Unison calls for equal pay among apprentices and younger workers
Europe's biggest public sector union has called for the minimum wage to apply to apprentices and the adult rate given to workers aged between 18 and 22.
Unison claims that many young people have similar costs to those over the age of 25 and says there should be a rate of pay which is not determined by age.
The union continued by stating that there are skills shortages in many sectors and therefore apprentices are needed in certain industries as they are "an important investment in the future of our country".
Sophie Madden, a spokesperson for Unison, added: "If young people literally can't afford to take up those positions then that will be a potential opportunity missed."
A spokesperson for ClickAJob puts it more forcefully.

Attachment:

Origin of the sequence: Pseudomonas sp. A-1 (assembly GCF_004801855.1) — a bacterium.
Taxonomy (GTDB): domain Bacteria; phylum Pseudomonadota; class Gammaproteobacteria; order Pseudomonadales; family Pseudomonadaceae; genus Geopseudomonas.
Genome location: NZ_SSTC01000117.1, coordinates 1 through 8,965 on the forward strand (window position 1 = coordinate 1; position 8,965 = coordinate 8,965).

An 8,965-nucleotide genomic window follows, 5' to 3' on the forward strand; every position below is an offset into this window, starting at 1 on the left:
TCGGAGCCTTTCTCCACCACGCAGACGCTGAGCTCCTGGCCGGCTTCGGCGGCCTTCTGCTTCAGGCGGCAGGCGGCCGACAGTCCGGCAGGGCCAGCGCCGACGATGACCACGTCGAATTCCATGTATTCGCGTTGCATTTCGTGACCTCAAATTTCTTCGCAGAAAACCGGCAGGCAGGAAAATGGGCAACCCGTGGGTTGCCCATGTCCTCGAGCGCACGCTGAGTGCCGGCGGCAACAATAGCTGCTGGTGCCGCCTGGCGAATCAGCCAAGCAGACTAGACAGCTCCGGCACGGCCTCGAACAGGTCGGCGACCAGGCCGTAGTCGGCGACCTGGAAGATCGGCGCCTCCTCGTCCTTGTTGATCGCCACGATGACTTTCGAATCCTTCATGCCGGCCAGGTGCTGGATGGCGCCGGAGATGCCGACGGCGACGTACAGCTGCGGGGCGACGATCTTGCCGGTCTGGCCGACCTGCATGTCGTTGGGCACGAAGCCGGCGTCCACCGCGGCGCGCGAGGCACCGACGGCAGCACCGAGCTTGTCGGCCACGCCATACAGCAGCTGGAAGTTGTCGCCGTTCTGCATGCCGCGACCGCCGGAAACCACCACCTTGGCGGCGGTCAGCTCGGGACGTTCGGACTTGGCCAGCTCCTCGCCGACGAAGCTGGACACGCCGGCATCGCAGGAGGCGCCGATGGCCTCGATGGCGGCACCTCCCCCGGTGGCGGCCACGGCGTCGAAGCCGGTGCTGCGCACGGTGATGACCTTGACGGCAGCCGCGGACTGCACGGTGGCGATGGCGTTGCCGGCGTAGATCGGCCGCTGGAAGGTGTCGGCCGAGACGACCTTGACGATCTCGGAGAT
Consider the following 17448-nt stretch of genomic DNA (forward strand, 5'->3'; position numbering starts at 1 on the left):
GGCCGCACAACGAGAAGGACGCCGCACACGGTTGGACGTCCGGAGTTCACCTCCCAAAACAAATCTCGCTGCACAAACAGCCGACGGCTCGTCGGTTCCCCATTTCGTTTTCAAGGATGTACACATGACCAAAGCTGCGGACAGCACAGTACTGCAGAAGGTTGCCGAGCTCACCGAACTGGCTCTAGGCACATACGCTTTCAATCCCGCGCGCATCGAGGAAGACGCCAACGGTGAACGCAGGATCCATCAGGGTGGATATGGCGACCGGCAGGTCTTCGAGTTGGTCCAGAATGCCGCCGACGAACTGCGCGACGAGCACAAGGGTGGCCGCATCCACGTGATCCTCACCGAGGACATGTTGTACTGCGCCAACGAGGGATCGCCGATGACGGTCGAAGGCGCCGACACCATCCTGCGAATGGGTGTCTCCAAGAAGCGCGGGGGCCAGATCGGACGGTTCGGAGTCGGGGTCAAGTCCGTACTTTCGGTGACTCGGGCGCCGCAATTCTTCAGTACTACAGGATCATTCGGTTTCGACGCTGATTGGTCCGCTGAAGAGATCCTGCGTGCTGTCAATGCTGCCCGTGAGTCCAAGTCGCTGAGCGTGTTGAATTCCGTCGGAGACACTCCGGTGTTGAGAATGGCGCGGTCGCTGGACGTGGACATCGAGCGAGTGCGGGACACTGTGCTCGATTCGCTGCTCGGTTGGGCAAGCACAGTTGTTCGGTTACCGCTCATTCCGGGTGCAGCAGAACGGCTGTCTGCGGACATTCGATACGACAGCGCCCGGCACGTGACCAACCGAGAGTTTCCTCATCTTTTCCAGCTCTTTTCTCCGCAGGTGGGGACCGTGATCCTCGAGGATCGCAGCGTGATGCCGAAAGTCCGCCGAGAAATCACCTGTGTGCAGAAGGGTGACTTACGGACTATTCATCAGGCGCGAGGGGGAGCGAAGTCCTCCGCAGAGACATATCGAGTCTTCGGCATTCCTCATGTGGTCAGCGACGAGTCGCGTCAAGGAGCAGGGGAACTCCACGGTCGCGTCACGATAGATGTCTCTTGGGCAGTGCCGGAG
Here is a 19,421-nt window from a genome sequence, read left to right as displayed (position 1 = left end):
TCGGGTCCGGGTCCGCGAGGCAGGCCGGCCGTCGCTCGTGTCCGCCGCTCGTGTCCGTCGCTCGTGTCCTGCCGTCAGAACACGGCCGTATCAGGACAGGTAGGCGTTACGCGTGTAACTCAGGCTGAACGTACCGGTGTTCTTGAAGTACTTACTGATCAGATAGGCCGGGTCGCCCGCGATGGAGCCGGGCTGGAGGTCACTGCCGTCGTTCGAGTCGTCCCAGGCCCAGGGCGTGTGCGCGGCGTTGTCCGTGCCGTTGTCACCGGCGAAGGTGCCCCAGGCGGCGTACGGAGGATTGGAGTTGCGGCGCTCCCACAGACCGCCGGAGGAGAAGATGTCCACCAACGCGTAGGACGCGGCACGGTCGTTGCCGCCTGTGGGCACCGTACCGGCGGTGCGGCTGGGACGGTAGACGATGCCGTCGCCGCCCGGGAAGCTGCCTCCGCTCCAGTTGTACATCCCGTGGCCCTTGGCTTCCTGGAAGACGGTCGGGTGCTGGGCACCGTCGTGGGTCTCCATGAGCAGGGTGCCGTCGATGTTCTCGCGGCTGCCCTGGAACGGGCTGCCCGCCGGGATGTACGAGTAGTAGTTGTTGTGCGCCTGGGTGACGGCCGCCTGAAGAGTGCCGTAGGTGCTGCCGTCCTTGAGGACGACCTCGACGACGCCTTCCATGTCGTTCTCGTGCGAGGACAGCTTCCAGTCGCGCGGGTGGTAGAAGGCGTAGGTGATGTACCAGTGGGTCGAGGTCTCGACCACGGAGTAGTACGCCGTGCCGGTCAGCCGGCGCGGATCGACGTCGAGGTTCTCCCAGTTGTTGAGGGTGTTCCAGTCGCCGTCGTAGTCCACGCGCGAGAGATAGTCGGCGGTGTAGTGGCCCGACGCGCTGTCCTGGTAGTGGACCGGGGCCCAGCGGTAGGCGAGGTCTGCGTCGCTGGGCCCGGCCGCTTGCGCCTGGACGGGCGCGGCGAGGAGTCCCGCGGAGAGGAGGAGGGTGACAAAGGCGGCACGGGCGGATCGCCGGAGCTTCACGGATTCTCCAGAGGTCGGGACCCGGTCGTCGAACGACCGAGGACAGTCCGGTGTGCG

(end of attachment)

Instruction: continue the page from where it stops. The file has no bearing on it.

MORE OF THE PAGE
"This is not the Nineteenth Century - if young people are a genuine investment in the future, then employers should respect them as such," he says.
"Paying them a pittance and then expecting long-term loyalty is hardly realistic."
"First chance they get, any newly qualified apprentices will be off for pastures greener and then the investment is wasted anyway," he points out.
"Employers should recognise that for young people struggling to get started, money is undoubtedly the biggest motivator - why quibble over a few pounds when you could gain a career-long commitment?"
In January, the government announced that it would be funding an extra 35,000 apprentices to strengthen the country's competitiveness and counteract the effects of the economic downturn.